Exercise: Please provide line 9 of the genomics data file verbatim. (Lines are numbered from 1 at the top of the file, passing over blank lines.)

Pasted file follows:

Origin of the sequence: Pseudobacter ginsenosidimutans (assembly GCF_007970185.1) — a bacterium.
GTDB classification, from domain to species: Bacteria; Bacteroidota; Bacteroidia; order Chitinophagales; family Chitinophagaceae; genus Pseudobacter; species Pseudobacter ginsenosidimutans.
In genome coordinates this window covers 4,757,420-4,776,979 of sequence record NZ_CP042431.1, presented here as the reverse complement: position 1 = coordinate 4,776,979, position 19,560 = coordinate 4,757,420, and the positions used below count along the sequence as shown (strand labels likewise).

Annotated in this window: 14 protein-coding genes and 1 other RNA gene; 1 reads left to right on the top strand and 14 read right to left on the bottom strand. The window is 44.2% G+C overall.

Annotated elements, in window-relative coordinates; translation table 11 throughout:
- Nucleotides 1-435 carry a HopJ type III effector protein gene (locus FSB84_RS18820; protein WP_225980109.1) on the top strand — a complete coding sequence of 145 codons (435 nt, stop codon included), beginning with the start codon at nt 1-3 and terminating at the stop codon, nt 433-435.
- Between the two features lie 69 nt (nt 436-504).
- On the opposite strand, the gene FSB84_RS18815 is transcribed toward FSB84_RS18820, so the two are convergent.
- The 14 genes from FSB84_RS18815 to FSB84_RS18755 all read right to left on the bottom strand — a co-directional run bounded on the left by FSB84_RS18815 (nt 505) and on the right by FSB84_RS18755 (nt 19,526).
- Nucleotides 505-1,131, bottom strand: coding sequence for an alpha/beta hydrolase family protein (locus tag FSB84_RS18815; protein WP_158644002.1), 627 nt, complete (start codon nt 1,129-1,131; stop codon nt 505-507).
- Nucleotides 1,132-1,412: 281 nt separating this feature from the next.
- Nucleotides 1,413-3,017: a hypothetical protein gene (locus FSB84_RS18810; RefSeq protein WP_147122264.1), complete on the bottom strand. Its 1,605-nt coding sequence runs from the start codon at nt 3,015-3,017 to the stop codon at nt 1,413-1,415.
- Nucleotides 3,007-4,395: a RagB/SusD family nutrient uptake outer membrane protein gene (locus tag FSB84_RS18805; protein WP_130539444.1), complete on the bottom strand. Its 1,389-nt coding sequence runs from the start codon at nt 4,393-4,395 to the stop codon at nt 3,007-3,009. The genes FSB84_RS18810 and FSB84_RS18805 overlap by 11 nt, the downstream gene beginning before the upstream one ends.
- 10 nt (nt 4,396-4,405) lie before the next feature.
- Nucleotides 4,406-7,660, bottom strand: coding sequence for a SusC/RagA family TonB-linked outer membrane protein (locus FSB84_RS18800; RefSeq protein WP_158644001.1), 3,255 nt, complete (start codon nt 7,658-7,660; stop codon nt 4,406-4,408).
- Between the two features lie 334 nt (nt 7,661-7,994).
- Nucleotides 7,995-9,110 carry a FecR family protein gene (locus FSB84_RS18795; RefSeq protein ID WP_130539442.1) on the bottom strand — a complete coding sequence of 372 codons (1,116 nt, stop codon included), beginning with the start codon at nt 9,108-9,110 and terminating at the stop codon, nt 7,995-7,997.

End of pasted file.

- The 14 genes from FSB84_RS18815 to FSB84_RS18755 all read right to left on the bottom strand — a co-directional run bounded on the left by FSB84_RS18815 (nt 505) and on the right by FSB84_RS18755 (nt 19,526).